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How do you know which vowels to use in certain words? watch

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    For example in magnanimous a, e, i, o or u would all give the same sound but how do you know to use I? Is there a rule of thumb or is it just rope learning spellings.

    Thanks in advance
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    Well, in English words, spelling usually comes from etymology or, in compound words, from the English words that make it up. In the case of 'magnanimous', it comes from the Latin magnus animus. For most people, this isn't a useful way to learn spelling, but unfortunately English spelling doesn't have a lot of consistent rules (because it's the ******* child of Saxon, Latin and French, with words stolen from many other languages). Basically, they just need learning. In words that end in -mous (which are usually of Greek origin, so well done on choosing an exception) the ending could be preceded by any vowel, including Y (anonymous), though U and I are unusual, and usually in Latin words (like posthumous), whilst Greek words mostly use A, O or Y (dichotomous, polygamous).

    The problem you're having here comes from the fact that English is not a phonetic language, and many unstressed English vowels make a sound known as the schwa (represented /ə/ in IPA) which isn't represented by any one letter. The I and the OU in 'magnanimous' generally both make this sound. The one tip I can offer you is to look for related words where the vowel sound in question is stressed or more clearly sounded. In the case of 'magnanimous', 'magnanimity' gives a clear I sound - /ɪ/ - whilst 'anonymous' has 'anonymity', 'dichotomy' has 'dichotomic' and so on. It's not foolproof, and requires you to 'know words' and 'have the best words' (Trump, D., 2015), but it may help from time to time.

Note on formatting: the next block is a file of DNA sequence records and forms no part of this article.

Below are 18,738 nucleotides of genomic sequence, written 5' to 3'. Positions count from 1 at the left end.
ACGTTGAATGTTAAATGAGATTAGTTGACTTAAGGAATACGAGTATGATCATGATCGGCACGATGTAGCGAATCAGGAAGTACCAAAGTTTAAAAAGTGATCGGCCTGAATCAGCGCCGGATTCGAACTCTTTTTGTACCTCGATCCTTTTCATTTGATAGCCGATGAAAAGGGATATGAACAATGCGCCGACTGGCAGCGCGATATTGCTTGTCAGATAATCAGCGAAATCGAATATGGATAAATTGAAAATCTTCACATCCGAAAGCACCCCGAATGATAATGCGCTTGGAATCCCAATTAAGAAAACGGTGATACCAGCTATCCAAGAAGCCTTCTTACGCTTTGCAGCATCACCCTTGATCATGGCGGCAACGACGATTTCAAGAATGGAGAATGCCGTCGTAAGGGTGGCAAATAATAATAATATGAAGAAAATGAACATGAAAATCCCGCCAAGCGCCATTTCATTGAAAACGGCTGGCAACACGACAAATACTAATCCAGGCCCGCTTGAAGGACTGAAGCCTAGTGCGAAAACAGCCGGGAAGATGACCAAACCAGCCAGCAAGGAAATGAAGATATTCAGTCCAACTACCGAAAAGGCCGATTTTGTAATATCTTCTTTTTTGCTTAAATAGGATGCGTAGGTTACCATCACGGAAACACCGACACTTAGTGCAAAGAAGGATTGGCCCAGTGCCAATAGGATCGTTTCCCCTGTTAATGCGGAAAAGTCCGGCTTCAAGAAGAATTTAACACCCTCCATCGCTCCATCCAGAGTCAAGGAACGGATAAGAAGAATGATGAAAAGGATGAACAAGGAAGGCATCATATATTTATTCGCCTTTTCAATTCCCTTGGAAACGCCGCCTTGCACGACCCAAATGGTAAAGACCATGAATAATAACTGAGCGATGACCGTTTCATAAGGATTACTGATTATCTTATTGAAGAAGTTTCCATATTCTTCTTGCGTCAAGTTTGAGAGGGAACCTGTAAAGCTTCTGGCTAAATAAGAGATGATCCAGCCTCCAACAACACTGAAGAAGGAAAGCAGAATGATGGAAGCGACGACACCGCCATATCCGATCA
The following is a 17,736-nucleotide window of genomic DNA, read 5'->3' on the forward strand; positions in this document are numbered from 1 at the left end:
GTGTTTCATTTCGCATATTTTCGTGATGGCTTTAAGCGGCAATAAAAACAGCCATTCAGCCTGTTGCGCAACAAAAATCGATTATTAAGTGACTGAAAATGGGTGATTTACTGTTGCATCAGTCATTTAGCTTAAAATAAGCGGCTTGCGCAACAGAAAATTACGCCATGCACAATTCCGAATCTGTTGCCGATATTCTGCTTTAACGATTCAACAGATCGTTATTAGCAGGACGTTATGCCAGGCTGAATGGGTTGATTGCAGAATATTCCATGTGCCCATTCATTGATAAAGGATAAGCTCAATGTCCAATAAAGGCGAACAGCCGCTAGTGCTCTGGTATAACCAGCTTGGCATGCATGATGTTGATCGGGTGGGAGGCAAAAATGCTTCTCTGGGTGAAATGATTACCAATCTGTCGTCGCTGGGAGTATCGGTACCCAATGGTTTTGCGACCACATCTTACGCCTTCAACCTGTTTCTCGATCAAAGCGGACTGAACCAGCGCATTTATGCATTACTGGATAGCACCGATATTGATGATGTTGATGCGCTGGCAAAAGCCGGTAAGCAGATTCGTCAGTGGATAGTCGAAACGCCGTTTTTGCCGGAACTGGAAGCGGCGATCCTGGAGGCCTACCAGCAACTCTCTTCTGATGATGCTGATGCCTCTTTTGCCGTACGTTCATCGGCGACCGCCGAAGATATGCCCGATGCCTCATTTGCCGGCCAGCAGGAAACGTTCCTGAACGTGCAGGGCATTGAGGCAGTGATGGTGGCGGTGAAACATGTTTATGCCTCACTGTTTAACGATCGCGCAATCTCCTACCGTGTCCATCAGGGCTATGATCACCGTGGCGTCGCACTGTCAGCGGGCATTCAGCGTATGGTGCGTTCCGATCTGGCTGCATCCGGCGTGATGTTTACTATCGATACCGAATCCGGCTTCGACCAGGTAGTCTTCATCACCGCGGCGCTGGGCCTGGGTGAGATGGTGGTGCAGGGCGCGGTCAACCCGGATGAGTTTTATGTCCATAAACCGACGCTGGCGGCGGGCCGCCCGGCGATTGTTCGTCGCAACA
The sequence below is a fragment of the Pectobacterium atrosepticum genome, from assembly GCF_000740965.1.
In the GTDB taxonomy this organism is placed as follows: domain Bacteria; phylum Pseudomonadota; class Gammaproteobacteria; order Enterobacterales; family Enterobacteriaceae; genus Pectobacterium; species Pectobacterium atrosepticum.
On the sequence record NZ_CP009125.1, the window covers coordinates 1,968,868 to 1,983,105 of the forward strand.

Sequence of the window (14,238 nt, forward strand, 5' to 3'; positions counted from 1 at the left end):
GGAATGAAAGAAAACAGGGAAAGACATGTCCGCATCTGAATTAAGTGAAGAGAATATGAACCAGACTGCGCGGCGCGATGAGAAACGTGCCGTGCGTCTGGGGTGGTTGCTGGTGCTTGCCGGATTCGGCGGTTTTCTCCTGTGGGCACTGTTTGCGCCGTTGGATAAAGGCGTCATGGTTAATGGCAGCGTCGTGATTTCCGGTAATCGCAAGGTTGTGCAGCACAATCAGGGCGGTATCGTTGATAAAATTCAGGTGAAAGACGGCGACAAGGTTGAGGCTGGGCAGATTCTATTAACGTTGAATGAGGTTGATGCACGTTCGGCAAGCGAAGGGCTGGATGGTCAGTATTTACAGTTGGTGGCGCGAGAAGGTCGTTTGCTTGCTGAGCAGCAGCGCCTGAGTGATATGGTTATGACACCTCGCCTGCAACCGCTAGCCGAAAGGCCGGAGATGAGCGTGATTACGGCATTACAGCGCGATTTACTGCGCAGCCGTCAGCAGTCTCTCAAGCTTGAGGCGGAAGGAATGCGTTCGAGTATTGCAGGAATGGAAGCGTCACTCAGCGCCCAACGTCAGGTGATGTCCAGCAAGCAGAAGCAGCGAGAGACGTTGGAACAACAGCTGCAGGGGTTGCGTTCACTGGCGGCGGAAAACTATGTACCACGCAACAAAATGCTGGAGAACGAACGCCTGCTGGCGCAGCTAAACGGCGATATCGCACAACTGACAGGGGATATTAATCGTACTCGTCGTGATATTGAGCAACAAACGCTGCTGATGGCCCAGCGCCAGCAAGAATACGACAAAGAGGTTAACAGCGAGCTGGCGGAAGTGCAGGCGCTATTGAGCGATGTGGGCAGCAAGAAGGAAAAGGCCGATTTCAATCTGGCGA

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    (Original post by SosbanFach)
    Well, in English words, spelling usually comes from etymology or, in compound words, from the English words that make it up. In the case of 'magnanimous', it comes from the Latin magnus animus. For most people, this isn't a useful way to learn spelling, but unfortunately English spelling doesn't have a lot of consistent rules (because it's the ******* child of Saxon, Latin and French, with words stolen from many other languages). Basically, they just need learning. In words that end in -mous (which are usually of Greek origin, so well done on choosing an exception) the ending could be preceded by any vowel, including Y (anonymous), though U and I are unusual, and usually in Latin words (like posthumous), whilst Greek words mostly use A, O or Y (dichotomous, polygamous).

    The problem you're having here comes from the fact that English is not a phonetic language, and many unstressed English vowels make a sound known as the schwa (represented /ə/ in IPA) which isn't represented by any one letter. The I and the OU in 'magnanimous' generally both make this sound. The one tip I can offer you is to look for related words where the vowel sound in question is stressed or more clearly sounded. In the case of 'magnanimous', 'magnanimity' gives a clear I sound - /ɪ/ - whilst 'anonymous' has 'anonymity', 'dichotomy' has 'dichotomic' and so on. It's not foolproof, and requires you to 'know words' and 'have the best words' (Trump, D., 2015), but it may help from time to time.
    Thank you very much, makes more sense especially with the last part.
 
 
 
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